• The Insurance Regulatory and Development Authority of India (IRDAI) has issued guidelines for secretarial audits for insurance companies and intermediaries.
  • The Ministry of Corporate Affairs (MCA) has issued guidelines for secretarial audits for companies that are engaged in corporate social responsibility (CSR) activities.
  • The Securities and Exchange Board of India (SEBI) has issued guidelines for secretarial audits for mutual funds and asset management companies (AMCs).

The applicability of secretarial audits under these or any other laws, rules, and regulations may vary depending on the nature, size, and scope of the company or the activity.

Therefore, it is advisable to consult a qualified and experienced secretarial auditor or a legal expert to determine the applicability of a secretarial audit for your company.

Also Read: Internal Audit Applicability as per Companies Act 2013: A Brief Overview

Benefits of Secretarial Audit for Your Company

Secretarial audit is not only a statutory obligation, but also a beneficial practice for your company. Some of the benefits of secretarial audit are:

  • It helps in ensuring the compliance of your company with the applicable laws, rules, and regulations, and in avoiding or reducing the risks of penalties, fines, or legal actions.
  • It helps in improving the governance and management of your company, and in enhancing the transparency and accountability of your company.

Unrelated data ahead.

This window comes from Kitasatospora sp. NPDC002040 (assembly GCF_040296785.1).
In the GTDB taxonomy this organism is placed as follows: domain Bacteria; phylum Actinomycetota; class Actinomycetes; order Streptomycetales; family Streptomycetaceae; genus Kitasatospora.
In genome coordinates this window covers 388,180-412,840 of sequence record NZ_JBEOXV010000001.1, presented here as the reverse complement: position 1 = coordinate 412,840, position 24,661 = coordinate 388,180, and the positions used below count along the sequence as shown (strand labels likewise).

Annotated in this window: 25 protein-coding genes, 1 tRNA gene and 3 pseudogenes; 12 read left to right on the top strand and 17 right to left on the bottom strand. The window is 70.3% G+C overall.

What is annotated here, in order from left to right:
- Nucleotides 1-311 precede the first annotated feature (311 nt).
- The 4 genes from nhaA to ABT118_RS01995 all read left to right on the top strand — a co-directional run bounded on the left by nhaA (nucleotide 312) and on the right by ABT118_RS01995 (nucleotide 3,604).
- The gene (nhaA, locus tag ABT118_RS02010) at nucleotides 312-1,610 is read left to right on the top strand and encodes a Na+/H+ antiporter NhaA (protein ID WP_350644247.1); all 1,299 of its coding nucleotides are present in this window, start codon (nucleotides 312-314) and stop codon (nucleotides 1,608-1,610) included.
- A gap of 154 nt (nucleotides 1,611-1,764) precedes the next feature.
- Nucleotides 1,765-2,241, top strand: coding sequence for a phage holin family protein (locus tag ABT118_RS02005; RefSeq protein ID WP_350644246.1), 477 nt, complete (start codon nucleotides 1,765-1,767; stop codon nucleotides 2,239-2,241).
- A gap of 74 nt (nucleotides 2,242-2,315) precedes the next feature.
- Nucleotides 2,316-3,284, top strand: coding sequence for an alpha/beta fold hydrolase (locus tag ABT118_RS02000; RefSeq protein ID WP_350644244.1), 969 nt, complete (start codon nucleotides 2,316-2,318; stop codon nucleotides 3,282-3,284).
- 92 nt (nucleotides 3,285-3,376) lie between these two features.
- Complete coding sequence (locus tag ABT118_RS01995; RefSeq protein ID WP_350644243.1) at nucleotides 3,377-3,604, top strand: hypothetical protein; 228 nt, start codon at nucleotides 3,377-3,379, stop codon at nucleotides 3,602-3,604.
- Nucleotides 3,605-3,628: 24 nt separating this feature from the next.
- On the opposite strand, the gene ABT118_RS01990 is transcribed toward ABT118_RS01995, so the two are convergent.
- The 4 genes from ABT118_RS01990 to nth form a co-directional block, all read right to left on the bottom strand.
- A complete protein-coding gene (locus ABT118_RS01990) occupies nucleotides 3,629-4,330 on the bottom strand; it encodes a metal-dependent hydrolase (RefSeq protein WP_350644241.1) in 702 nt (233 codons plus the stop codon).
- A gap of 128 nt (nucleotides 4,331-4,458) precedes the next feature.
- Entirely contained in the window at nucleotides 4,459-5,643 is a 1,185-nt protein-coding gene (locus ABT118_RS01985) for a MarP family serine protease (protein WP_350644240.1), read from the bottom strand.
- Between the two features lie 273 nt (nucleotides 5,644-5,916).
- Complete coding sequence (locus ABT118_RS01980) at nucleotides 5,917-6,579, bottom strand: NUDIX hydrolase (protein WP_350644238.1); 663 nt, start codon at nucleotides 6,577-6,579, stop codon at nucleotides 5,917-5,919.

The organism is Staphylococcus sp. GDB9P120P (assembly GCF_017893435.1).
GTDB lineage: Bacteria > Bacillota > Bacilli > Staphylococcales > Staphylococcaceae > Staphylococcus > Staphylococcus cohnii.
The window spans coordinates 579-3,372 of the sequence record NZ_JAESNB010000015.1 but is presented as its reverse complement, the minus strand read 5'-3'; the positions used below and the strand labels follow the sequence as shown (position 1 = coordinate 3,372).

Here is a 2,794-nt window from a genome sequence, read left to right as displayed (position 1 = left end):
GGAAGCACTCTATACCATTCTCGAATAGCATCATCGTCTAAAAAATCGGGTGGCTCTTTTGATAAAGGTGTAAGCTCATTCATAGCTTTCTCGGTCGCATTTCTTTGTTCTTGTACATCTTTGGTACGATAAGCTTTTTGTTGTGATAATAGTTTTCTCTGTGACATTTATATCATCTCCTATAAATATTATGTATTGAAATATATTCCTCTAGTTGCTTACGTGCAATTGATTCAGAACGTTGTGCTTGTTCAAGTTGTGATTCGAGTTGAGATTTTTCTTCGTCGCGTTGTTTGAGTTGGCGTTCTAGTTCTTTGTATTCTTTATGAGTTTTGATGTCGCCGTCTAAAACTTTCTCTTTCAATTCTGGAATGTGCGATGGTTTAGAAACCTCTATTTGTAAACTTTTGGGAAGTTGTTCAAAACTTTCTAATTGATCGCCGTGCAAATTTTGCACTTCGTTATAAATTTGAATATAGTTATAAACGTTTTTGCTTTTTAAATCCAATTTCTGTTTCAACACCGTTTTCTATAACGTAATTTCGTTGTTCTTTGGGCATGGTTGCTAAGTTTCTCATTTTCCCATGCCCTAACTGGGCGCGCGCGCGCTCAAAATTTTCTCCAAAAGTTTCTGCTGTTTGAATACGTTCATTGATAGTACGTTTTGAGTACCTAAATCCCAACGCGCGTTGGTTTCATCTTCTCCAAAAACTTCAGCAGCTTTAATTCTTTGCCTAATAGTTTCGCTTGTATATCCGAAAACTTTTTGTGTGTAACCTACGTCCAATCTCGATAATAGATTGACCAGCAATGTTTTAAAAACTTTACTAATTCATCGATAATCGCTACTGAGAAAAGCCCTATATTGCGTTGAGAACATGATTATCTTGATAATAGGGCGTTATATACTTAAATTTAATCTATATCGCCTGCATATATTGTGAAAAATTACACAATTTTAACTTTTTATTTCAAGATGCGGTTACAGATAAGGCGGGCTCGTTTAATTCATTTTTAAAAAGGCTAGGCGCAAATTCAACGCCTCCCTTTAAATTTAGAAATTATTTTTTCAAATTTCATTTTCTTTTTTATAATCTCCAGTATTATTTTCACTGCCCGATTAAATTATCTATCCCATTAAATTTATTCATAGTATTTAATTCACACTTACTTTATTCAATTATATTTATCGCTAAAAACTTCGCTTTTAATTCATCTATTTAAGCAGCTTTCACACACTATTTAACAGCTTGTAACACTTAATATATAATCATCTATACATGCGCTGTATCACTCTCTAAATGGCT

• It helps in increasing the confidence and trust of your stakeholders, such as shareholders, investors, creditors, customers, employees, regulators, and the public.
  • It helps in identifying and rectifying the gaps and lapses in the compliance framework, and in implementing the best practices and standards for your company.
  • It helps in creating a positive image and reputation for your company, and in gaining a competitive edge in the market.

Conclusion

Secretarial audit is a process of verifying the compliance of a company with the applicable laws, rules, and regulations. It is conducted by a qualified and independent professional, known as a secretarial auditor, who issues a report on the findings and observations of the audit.

Secretarial audit applies to certain types of companies as per the Companies Act, of 2013, and to certain types of companies or activities as per other laws, rules, and regulations. The applicability of a secretarial audit may vary depending on the nature, size, and scope of the company or the activity.

Secretarial audit is not only a statutory obligation, but also a beneficial practice for your company. It helps in ensuring compliance, improving governance, increasing confidence, identifying and rectifying the gaps, and creating a positive image of your company.